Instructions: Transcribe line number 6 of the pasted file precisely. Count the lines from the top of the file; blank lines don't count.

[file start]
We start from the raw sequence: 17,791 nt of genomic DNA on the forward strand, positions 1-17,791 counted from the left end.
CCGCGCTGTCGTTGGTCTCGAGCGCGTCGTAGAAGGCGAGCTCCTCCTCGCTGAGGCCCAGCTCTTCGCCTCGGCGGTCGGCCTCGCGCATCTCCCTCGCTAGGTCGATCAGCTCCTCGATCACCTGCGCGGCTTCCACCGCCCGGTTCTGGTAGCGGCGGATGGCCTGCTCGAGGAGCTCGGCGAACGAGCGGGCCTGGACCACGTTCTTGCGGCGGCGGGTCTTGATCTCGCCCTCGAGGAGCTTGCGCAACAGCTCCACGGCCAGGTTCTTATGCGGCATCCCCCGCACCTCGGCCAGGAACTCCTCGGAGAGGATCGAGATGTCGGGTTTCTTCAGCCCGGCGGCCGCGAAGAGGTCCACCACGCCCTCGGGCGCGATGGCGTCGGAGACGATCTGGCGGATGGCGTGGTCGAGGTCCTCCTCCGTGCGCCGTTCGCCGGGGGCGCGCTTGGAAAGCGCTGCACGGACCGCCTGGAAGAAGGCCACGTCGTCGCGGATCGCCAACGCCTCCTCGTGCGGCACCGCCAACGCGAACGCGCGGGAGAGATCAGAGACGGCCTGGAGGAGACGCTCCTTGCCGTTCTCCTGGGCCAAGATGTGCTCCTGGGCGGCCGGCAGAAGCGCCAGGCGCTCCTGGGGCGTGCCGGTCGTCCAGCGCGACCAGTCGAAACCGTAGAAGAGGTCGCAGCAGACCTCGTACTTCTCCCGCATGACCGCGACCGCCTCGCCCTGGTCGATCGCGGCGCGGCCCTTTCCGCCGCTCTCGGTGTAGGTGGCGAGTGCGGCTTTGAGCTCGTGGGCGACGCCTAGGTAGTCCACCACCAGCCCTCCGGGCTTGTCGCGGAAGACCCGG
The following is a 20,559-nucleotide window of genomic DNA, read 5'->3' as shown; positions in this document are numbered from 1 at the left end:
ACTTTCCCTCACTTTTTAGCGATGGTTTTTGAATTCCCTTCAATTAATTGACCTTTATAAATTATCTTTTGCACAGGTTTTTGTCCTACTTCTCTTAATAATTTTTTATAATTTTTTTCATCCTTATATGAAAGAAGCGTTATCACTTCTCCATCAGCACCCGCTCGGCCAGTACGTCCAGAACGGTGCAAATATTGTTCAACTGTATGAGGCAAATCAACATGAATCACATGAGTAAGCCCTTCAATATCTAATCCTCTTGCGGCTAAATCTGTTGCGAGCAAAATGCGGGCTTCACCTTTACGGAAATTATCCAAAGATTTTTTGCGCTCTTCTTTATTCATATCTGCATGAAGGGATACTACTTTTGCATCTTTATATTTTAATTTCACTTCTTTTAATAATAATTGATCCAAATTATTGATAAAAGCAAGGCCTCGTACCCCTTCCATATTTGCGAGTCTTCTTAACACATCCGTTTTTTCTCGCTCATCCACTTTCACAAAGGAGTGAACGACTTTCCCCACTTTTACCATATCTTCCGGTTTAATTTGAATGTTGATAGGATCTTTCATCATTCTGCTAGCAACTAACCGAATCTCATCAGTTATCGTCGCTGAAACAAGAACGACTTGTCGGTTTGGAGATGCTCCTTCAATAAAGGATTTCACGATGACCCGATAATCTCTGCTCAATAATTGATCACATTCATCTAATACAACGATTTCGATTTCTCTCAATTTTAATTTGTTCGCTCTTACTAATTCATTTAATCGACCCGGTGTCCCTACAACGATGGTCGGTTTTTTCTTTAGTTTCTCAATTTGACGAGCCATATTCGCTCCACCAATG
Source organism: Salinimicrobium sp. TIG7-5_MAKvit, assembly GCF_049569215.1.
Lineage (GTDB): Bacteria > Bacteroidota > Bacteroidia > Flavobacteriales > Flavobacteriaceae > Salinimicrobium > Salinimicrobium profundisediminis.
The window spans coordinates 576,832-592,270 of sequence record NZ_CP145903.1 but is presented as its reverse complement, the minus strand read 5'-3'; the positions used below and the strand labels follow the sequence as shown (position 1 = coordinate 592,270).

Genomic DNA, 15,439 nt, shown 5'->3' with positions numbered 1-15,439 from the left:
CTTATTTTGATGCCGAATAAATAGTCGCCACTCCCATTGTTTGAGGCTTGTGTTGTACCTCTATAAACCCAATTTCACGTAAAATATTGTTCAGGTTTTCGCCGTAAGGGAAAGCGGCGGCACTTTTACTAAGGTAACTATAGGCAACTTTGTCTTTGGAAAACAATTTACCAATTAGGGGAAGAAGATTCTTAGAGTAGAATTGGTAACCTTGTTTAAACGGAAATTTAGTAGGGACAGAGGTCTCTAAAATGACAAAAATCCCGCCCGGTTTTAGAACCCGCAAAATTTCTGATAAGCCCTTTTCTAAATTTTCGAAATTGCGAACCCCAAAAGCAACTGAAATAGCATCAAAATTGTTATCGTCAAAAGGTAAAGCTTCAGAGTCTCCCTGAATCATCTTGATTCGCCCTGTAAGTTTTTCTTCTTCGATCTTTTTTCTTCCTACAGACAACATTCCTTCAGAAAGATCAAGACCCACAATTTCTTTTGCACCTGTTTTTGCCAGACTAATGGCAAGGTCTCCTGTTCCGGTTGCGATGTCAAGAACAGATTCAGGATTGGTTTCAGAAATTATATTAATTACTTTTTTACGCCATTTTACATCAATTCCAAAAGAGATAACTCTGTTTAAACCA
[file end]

Lineage (GTDB): Bacteria > Bacteroidota > Bacteroidia > Flavobacteriales > Flavobacteriaceae > Salinimicrobium > Salinimicrobium profundisediminis.